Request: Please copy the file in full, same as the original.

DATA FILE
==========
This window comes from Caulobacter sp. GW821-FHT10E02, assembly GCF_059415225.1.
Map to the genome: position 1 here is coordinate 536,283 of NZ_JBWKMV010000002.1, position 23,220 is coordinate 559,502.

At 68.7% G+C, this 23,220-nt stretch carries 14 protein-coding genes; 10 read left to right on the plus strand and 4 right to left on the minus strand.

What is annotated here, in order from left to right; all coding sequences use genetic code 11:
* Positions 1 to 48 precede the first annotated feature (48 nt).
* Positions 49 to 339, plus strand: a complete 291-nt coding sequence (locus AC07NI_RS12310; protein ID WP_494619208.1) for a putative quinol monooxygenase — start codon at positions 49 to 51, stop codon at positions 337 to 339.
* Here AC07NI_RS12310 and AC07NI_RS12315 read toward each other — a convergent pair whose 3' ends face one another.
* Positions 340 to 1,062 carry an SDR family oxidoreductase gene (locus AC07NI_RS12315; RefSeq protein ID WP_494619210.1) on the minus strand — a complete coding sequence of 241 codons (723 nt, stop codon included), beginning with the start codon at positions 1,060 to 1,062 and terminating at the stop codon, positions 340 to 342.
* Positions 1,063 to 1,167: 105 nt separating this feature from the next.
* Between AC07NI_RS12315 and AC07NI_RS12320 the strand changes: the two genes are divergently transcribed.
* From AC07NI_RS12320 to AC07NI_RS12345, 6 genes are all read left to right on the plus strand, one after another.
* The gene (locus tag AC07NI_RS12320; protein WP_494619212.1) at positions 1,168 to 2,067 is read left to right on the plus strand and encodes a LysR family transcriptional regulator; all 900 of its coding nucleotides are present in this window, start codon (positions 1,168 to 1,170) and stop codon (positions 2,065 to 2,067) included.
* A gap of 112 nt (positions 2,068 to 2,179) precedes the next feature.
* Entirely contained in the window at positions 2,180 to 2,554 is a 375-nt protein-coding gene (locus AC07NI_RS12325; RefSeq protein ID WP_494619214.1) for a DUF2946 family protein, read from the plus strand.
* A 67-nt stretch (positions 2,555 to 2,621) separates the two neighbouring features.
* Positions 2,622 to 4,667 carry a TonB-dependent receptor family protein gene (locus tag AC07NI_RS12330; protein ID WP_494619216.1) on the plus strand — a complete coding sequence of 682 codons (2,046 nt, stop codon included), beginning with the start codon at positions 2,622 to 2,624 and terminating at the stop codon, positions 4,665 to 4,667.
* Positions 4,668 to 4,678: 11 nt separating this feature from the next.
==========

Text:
This window comes from Caulobacter sp. GW821-FHT10E02, assembly GCF_059415225.1.
Map to the genome: position 1 here is coordinate 536,283 of NZ_JBWKMV010000002.1, position 23,220 is coordinate 559,502.

At 68.7% G+C, this 23,220-nt stretch carries 14 protein-coding genes; 10 read left to right on the plus strand and 4 right to left on the minus strand.

What is annotated here, in order from left to right; all coding sequences use genetic code 11:
* Positions 1 to 48 precede the first annotated feature (48 nt).
* Positions 49 to 339, plus strand: a complete 291-nt coding sequence (locus AC07NI_RS12310; protein ID WP_494619208.1) for a putative quinol monooxygenase — start codon at positions 49 to 51, stop codon at positions 337 to 339.
* Here AC07NI_RS12310 and AC07NI_RS12315 read toward each other — a convergent pair whose 3' ends face one another.
* Positions 340 to 1,062 carry an SDR family oxidoreductase gene (locus AC07NI_RS12315; RefSeq protein ID WP_494619210.1) on the minus strand — a complete coding sequence of 241 codons (723 nt, stop codon included), beginning with the start codon at positions 1,060 to 1,062 and terminating at the stop codon, positions 340 to 342.
* Positions 1,063 to 1,167: 105 nt separating this feature from the next.
* Between AC07NI_RS12315 and AC07NI_RS12320 the strand changes: the two genes are divergently transcribed.
* From AC07NI_RS12320 to AC07NI_RS12345, 6 genes are all read left to right on the plus strand, one after another.
* The gene (locus tag AC07NI_RS12320; protein WP_494619212.1) at positions 1,168 to 2,067 is read left to right on the plus strand and encodes a LysR family transcriptional regulator; all 900 of its coding nucleotides are present in this window, start codon (positions 1,168 to 1,170) and stop codon (positions 2,065 to 2,067) included.
* A gap of 112 nt (positions 2,068 to 2,179) precedes the next feature.
* Entirely contained in the window at positions 2,180 to 2,554 is a 375-nt protein-coding gene (locus AC07NI_RS12325; RefSeq protein ID WP_494619214.1) for a DUF2946 family protein, read from the plus strand.
* A 67-nt stretch (positions 2,555 to 2,621) separates the two neighbouring features.
* Positions 2,622 to 4,667 carry a TonB-dependent receptor family protein gene (locus tag AC07NI_RS12330; protein ID WP_494619216.1) on the plus strand — a complete coding sequence of 682 codons (2,046 nt, stop codon included), beginning with the start codon at positions 2,622 to 2,624 and terminating at the stop codon, positions 4,665 to 4,667.
* Positions 4,668 to 4,678: 11 nt separating this feature from the next.